3.2 Properties of the optimal payment schemeInspection of equations (7) and (8) imply that there are two main propertiesthat distinguish the shape of optimal payment scheme from the classical case.First, it can have flat segments. This is explained by the multiplicative term(1 + k i (x 0 , x 1 , . . . , x i )l) in (7) and (8). At the reference level, k i (x 0 , x 1 , . . . , x i )is allowed to take any value in [0, 1]. Therefore, the right hand side of equations(7) and (8) can remain constant in an interval: as x i increases, k i (x 0 , x 1 , . . . , x i )decreases and ω i (x 0 , x 1 , . . . , x i ) remains at the reference. Intuitively, the cost ofinducing effort by increasing payments right above the reference may be high dueto the discontinuous fall in marginal utility. Similarly, although effective in providingincentives, a reduction in payment just below the reference increases thecost of inducing participation, again due to the discontinuity in marginal utility.The second difference relates to the fact that the principal takes into accountthat each period’s payment affects the reference level of the following period. Thelast term of the right hand side of equation (7), which is strictly positive, representsthis effect. In each period i, this term tends to lower the payment schemeand to reduce its growth rate as x i increases. Intuitively, the term represents thebenefit of lowering the payment in the current period, in order to reduce the followingperiod’s reference and to increase the utility of the agent in the loss area.Naturally, this effect does not occur in T (equation (8)).On the basis of these optimality results, in the following property we show thatthe optimal wage schedule can be insensitive to outcomes in an interval. We thenexamine memory and the relationship between payments across any pair of consecutiveperiods.Property 4. [Shape of the optimal payment scheme] If l i−1 ≥ l i ≥ l i+1 andδl i ≤ 1, then ω i (x 0 , x 1 , . . . , x i ) is continuous and non-decreasing in x i and,1. For i ∈ {0, . . . , T }, ω i (x 0 , x 1 , . . . , x i ) is non-decreasing in x j for j ∈ {0, . . . , i}.2. For i ∈ {1, . . . , T }, if ω i−1 (x 0 , x 1 , . . . , x i−1 ) > R i−1 then for any value of(x 0 , x 1 , . . . , x i−1 ) it must be the case that ω i (x 0 , x 1 , . . . , x i ) = R i for someoutcome x i ∈ [x i , ¯x i ] . Furthermore the payment scheme has a flat segmentat the reference and therefore, ω i is not strictly increasing.3. For i ∈ {1, . . . , T −1}, if (l i −l i+1 )δ ≥ l i−1 −l i and ω i−1 (x 0 , x 1 , . . . , x i−1 ) ≤R i−1 then, for any value of (x 0 , x 1 , . . . , x i−1 ), ω i (x 0 , x 1 , . . . , x i ) = R i forsome outcome x i ∈ [x i , ¯x i ] . Furthermore the payment scheme has a flatsegment at the reference and, therefore, ω i is not strictly increasing.4. If ω T −1 (x 0 , x 1 , . . . , x T −1 ) ≤ R T −1 then, for any value of (x 0 , x 1 , . . . , x T −1 ),ω T (x 0 , x 1 , . . . , x T ) = R T for some outcome x T ∈ [x T , ¯x T ]. The paymentscheme has a flat segment at the reference but it cannot be fully flat in x T .Proof. See appendix.12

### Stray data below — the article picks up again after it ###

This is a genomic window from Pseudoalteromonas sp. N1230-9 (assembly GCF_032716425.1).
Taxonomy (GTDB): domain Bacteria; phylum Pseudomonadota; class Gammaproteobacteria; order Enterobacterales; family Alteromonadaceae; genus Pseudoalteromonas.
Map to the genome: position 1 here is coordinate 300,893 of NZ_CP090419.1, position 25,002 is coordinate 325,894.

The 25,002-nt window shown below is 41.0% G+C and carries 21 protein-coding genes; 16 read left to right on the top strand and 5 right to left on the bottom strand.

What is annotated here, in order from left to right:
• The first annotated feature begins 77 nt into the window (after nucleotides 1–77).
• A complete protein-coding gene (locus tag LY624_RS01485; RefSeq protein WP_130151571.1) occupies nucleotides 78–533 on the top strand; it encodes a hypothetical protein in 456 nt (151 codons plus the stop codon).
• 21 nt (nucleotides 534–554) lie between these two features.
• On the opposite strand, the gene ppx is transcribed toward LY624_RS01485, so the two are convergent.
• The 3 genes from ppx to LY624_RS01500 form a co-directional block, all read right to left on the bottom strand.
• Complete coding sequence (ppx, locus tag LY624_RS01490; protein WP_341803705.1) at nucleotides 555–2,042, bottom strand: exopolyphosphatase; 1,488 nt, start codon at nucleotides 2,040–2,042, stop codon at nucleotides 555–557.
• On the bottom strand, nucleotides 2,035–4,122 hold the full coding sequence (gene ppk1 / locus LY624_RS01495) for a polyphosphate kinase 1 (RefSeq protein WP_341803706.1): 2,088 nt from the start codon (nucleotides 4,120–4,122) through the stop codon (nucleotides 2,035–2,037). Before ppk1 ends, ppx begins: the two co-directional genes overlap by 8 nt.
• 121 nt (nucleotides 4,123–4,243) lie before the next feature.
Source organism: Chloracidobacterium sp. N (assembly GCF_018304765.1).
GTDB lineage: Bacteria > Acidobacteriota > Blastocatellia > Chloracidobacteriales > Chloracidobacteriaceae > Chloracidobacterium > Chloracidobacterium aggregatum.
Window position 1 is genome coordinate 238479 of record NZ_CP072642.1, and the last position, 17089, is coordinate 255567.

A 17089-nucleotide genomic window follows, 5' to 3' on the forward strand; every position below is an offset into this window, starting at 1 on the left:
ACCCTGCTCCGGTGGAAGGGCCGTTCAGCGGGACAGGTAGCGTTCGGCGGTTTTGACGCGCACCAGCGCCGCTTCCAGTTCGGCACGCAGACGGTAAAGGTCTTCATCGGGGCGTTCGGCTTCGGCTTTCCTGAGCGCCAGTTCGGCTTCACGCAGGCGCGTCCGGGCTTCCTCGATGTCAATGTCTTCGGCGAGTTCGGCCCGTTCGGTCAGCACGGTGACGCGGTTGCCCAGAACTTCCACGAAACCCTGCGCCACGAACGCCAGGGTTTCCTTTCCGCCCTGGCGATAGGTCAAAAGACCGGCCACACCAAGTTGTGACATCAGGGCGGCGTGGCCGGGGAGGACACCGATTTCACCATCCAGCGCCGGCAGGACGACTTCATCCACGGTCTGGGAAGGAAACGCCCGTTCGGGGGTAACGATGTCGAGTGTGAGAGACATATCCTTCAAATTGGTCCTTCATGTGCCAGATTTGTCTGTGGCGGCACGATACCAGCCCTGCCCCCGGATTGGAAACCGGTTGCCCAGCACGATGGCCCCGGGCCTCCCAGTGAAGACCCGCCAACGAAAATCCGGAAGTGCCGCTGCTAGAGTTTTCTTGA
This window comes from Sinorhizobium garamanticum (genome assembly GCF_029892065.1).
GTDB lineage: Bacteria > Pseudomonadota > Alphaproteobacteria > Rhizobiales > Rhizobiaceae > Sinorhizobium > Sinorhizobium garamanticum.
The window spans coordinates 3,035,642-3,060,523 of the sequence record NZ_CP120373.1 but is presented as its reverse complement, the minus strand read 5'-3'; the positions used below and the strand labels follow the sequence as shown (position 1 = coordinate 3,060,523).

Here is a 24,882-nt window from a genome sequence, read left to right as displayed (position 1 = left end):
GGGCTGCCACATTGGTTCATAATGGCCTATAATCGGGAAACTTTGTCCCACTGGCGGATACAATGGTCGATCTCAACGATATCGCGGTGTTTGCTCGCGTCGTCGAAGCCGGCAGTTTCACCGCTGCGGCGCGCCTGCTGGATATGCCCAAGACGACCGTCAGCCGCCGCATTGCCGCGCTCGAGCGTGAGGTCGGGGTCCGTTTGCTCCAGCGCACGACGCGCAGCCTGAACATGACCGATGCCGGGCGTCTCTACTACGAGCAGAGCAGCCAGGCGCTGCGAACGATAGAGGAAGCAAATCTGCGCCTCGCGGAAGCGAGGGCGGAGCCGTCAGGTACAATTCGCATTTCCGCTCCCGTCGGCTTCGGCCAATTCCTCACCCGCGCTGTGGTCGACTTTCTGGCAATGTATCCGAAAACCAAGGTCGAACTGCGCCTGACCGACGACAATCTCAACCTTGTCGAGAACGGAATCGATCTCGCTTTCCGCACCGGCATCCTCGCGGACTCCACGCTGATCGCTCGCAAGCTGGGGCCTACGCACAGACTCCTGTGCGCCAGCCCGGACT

Figure 2: Schematic representation of monotonicity of contractsThe previous property states that the payment scheme is, as in the canonicalcase, non-decreasing. However, starting in period 1 the reference wage must bepaid for an interval of outcomes. Figure 3.2 is an schematic representation of themonotonicity of possible payment schemes. According to Property 4, panels (a),(b) and (c) are possible in all periods. Panel (d) is possible in periods {0, . . . , T −1}. Flat schedules are not optimal in period T . Two elements distinguish periodT . One refers to the fact that consumption in T does not affect the reference offuture periods, so the effect of a high wage in T on the cost of providing utility islimited. The other is that there is a positive probability that the agent perceivesa fixed wage over T − 1 periods. In that case, all incentives must be deferredto the last period with schemes that are at least partly sensitive to outcomes.Macera (2009) finds a similar result in a two-period model. Finally, panel (e) ispossible in period 0 only. In period 0, the payment scheme may or may not offerthe reference level of consumption for some outcome.Next we analyze how the payment scheme depends on the history of outcomes.Just as in the canonical model, consumption smoothing requires that a higherpayment in one period results in a higher payment in all subsequent periods. Inthe classical model the implication is that wage schedules are strictly increasing inevery realized outcome. However, in our model, wage schedules may overlap foroutcomes that pay the reference level. This result is summarized in the followingproperty.Property 5. [Dependence across periods]Let x ′ i < x′′ i two possible outcomes in period i.13